Debra's Music Lessons

Why Recitals are Like Life Skills 101

Tuesday, May 10, 2016 | Uncategorized

Why Recitals Are Like Life Skills 101

Public performances and recitals are an essential ingredient in music education. Not

only do the student’s music skills benefit from the culminating event, it also has many

transferrable skills with life skills.!


Recitals are like so many things in life. It’s a due date when you need to really know

something well and you need to show it in public, in this case 100 of your friends,

families and peers. Think of the times when you had to present a paper or a case or a

sales pitch at a specific time and day. The recital is preparation for that. It’s a deadline.

Discipline and Mastery

Preparing for the recital is also like life. The discipline required to learn, memorize and

perform the pieces is the same discipline you use when you are in college working on a

term paper, at your job preparing the big powerpoint presentation to your clients,

presenting your court case to the judge and jury and so on. There’s a level of mastery

that needs to be achieved in a recital. Nowadays, it seems there’s less encouragement

or paths to mastery with all the instant gratification of digital downloads and games and

apps. We don’t let our children go 5 seconds before we step in to help them with a

frustrating problem. Mastery requires discipline and a commitment to “do it again...and

again.” Self-help guru Anthony Robbins speaks of the 10,000 hours it required to master

a skill. Malcolm Gladwell describes some greats including Bill Gates in Outliers:

The Story of Success!. It does take a lot of time, discipline and repetition to master

anything. And music lessons culminating in a recital is a training ground for discipline on

the road to mastery. Even better to start at such an early age!

Performance Anxiety

Anxiety is a big part of any public performance. There was a survey somewhere I saw

that listed people’s top fears in order of worst to least. At the top was public speaking,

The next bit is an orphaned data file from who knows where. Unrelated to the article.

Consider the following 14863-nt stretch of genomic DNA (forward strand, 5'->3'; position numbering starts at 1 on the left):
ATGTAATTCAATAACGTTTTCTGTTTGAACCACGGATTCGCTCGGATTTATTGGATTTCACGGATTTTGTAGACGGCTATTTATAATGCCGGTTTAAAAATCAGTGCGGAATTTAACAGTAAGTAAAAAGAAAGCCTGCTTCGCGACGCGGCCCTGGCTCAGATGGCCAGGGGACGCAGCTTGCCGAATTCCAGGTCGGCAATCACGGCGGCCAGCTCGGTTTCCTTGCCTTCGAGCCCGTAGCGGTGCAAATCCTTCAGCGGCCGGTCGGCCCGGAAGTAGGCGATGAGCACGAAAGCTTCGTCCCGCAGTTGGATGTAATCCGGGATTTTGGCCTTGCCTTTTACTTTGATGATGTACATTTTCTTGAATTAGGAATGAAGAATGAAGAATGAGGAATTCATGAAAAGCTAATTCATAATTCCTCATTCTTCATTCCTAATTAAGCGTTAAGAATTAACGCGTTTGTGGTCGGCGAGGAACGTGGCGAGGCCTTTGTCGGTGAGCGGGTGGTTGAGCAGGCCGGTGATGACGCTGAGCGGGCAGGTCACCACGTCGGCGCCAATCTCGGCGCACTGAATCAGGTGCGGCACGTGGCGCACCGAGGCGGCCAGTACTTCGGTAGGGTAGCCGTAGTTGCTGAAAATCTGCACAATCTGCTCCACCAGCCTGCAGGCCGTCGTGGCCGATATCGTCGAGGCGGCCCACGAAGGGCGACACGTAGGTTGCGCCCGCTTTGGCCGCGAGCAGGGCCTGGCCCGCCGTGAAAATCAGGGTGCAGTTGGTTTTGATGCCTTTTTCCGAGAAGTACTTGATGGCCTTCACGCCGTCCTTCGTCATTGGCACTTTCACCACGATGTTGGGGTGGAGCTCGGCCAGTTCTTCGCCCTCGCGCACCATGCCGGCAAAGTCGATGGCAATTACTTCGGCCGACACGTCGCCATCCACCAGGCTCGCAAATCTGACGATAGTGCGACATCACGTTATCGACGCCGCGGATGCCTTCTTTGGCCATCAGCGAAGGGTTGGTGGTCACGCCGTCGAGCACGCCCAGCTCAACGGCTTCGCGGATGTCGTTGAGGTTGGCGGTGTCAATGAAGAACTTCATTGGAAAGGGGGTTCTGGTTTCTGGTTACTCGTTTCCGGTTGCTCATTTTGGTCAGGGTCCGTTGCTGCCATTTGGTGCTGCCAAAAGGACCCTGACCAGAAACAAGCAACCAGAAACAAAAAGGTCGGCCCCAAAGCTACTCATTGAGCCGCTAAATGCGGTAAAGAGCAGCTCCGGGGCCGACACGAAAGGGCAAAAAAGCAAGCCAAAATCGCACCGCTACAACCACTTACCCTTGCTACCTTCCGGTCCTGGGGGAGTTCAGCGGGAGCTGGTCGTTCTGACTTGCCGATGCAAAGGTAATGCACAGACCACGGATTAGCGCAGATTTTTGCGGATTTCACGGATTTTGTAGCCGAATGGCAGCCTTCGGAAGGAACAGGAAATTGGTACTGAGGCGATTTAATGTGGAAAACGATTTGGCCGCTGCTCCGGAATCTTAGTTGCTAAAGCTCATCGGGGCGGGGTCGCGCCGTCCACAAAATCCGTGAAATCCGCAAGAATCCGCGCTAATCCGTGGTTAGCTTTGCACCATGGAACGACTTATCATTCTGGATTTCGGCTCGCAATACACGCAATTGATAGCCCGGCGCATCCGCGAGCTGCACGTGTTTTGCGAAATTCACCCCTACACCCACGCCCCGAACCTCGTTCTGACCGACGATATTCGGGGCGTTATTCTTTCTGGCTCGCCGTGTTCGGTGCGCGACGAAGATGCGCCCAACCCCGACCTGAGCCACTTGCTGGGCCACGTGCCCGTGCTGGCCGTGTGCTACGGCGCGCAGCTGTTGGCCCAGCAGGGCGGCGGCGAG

followed by death by burning! Incredible. Most people would rather die burning at the

stake than have to speak in public. A recital is a public performance and by repeatedly

going through the process, the anxiety lessens over time. 2 years ago, I remember a

number of students in particular looking rather ill before their turn. Now, those same kids

are still nervous, but it’s not the same panic attack level, rather a heightened level of

awareness with a confidence that they will fly through.


Mistakes will happen as in life. In fact, how often do things go exactly the way you want

them to? Almost never. Your goal is to minimize them. But you can never achieve 100%

perfection, you wouldn’t want to. To play like a machine is completely useless. It’s the

mistakes that make you sound human and gives you unique expression. As described

in a recent NY Times article about what makes music so expressive, researcher Daniel

J. Levitin at McGill University and Edward W. Large at Florida Atlantic University

recorded a concert pianist performing a Chopin etude analyzing it for speed, rhythm,

loudness and softness. They then recreated the performance with a computer stripping

it of any human variances, in other words, making it more perfect. They then scanned

the brains of listeners as they listened. The results? Perfection is boring.


Another thing discovered by these researchers is that music can give us emotional hits

by creating a subtle change from a pattern. In all of my lessons, I’m always showing the

structure lying underneath the piece of music we are working on. Whether it’s the grand

scheme of section A followed by section B or even just how the notes of one measure

actually are spelling out an F chord. It’s the same in real life. There’s an order and

structure to how things are put together, whether it’s a sandwich, a computer program, a

resume or a social network.


Possibly the best part of a recital is the immediate feedback from the audience. There’s

no waiting around for an acceptance letter in the mail, if you did well, you know it right

now! And if not so well, then you know that too. What’s great about our recitals is they

are safe space, a controlled environment as everyone is there rooting for you. It’s your

home court and we all want you to make a slam dunk! And if you don’t, we’ll empathize

with you and give you a hug too. It really doesn’t matter - you did your best. And there’s

always the next recital.